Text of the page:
Second, Iran is seeking regional influence through maintaining a relationship with Turkey. In the past, Iran has analyzed its enemies to determine when the enemy regime is at its weakest. Arsenault explains “several strategies seek to take advantage of rivals’ regime weaknesses and therefore should be pursued only when the target states have the expected level of regime instability” (2017). Iran recognizes the necessity to examine the errors of other nations within the Middle East to exert its influence over the region.
Iran continues to examine its enemies to find an opportune point of influence. One of Iran’s major targets is Israel, of which it has inflicted substantial damage with the alliance of Hamas and Hezbollah (Arsenault, 2017). Iran pursues an enemy (Israel) the U.S. has continued to support and attempts to stabilize through diplomatic solutions and military alliance (Binnendijk, 133). The U.S. continued to support Israel from the threat of Iranian nuclear weapons. However, currently, Iran and the United States share common interests to include “an interest in the free flow of oil through the Strait of Hormuz and cooperation to defeat ISIS, a common enemy among both nations (Binnendijk, 35). Although Iran seeks to defeat ISIS, it has simultaneously established and constructed political leaders within other terrorist organizations to support and obey their own national interests.
Iran’s interaction with the United States could just be an example of examining the enemy from a strategic viewpoint. Iran is aware of the United States’ support to Israel and its National Defense Strategy to combat terrorist organizations such as Hezbollah. Yet, Iran continues to develop relationships with such extreme organizations. Kazemzadeh explains (57):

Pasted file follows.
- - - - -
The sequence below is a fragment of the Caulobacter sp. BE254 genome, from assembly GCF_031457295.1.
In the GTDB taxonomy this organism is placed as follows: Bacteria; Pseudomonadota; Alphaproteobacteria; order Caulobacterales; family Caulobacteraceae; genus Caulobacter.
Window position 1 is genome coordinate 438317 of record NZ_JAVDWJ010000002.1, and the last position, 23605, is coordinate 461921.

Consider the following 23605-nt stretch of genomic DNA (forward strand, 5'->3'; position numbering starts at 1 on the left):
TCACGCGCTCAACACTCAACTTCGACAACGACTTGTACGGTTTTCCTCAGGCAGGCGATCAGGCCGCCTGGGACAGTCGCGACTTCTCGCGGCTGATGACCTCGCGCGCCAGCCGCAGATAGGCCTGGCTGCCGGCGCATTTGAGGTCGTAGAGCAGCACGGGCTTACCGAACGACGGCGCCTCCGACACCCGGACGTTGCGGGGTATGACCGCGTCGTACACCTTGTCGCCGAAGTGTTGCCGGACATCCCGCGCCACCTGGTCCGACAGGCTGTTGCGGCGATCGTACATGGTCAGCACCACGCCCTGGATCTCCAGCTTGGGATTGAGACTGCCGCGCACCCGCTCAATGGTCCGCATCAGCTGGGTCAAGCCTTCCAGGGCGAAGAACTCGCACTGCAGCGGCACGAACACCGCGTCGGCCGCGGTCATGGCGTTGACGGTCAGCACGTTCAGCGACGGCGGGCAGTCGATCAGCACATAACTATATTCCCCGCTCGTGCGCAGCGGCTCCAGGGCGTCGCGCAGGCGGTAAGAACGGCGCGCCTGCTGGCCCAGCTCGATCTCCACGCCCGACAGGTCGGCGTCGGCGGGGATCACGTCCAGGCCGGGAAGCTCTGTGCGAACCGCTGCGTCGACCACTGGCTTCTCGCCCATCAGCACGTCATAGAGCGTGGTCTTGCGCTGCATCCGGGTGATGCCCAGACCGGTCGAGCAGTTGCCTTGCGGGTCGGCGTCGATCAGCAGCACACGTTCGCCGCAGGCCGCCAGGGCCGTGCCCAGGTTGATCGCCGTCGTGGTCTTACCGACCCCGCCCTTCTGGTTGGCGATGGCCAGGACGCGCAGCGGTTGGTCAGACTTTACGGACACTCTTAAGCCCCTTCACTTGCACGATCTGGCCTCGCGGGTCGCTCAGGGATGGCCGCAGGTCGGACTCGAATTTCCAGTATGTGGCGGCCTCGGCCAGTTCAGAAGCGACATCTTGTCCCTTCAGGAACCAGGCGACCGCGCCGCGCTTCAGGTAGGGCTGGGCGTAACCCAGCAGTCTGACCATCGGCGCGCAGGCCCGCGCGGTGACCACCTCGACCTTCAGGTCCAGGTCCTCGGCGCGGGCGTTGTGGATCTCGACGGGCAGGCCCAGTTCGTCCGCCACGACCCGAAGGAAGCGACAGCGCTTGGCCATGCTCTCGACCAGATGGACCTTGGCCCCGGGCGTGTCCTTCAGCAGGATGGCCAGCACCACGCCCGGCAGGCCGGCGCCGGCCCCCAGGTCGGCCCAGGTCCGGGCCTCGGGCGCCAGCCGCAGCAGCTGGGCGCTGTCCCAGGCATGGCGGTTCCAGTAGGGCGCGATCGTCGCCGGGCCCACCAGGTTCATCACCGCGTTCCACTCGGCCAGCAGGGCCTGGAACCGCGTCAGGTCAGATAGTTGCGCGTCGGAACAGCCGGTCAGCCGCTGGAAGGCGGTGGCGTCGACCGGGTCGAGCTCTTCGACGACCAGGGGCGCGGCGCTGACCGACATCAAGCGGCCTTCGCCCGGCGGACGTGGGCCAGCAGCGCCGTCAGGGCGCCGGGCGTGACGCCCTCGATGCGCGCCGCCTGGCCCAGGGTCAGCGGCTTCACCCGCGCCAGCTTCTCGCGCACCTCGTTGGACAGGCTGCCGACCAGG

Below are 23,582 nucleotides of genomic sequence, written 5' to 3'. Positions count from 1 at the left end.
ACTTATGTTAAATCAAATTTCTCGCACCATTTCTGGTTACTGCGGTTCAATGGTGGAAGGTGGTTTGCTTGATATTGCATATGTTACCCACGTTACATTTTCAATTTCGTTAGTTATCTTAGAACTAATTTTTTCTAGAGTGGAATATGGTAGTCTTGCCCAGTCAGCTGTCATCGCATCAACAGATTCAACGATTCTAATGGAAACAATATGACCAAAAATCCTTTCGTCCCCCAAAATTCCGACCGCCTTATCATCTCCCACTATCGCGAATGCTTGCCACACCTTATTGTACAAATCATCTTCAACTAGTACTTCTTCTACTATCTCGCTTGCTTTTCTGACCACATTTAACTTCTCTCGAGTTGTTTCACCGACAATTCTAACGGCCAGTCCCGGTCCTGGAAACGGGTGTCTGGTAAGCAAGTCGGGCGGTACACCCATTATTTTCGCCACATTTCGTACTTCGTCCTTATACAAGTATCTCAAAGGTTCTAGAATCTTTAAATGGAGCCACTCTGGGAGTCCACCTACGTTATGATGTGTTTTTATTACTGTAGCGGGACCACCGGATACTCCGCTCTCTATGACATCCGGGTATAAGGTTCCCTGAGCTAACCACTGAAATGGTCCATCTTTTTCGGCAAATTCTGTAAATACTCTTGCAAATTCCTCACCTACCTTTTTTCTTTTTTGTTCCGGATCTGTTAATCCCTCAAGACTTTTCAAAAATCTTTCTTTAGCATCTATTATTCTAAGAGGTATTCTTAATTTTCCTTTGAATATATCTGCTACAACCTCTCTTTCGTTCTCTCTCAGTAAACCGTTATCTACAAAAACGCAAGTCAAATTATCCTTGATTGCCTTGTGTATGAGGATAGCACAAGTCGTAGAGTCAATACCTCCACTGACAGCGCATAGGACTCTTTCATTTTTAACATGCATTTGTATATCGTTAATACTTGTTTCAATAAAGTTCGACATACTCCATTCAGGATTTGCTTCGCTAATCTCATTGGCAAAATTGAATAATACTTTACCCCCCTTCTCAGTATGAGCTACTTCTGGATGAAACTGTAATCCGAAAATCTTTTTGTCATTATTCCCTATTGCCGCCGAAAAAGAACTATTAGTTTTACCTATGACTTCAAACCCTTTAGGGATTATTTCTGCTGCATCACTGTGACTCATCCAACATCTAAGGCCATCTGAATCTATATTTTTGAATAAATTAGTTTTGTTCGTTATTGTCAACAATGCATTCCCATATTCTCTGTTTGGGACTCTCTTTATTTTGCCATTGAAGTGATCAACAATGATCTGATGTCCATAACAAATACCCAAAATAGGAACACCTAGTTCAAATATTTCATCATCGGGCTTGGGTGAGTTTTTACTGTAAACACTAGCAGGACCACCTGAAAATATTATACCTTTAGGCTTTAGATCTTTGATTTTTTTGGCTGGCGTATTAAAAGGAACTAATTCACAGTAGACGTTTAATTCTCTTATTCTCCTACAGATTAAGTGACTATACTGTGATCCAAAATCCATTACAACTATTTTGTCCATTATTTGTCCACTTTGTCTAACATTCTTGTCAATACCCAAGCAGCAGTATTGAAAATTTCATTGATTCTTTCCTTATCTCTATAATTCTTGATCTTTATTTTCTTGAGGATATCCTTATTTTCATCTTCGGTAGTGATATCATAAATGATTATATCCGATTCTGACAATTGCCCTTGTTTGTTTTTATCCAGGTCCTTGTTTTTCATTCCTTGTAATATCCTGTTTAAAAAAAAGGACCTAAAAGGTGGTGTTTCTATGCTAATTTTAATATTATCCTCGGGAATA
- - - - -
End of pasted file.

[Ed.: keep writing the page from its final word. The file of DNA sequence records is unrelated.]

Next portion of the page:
“The Lebanese Hezbollah considers the supreme leader of Iran to be its ultimate political leader. This means that the Lebanese Hezbollah would go to war or accept peace not by the order of the president of Lebanon but by the order of the supreme leader of Iran.”
Iran must ‘balance power’ between keeping relative peace with the United States while trying to get Israel to succumb to its overarching goals. Iran understands to achieve its goals it is essential to employ proxy partners. However, when the Obama administration removed troops from Iraq, Iran saw an opportunity to exploit Iraq at its most unstable moment by filling the vacuum (Kazemzadeh, 62). Although smaller states believe Iran poses a serious threat to regional and global security, they are too weak to stand up to Iran. Iran is continuing to exploit the present weaknesses of American power in order to achieve its objective of gaining regional power throughout the Middle East.
In conclusion, Brazil and Iran both have deep-seated objectives and have been patiently waiting decades to carry out their strategic plans. Both nations have found a way to either distract US attention away from the region or exploit a hole within plans of the United States. In the case of Brazil, it has aimed at targeting the South Atlantic region to gain economic power, which does not heavily rely on the United States for support. In the case of Iran, they have patiently waited to exploit the removal of troops in Iraq. These are the first strategic steps Brazil and Iran have taken to counter U.S. priorities and initiatives. Both countries recognize the importance of establishing relationships to expand their regional influence. Ultimately, Brazil and Iran have taken advantage of opportunities while American attention was preoccupied elsewhere.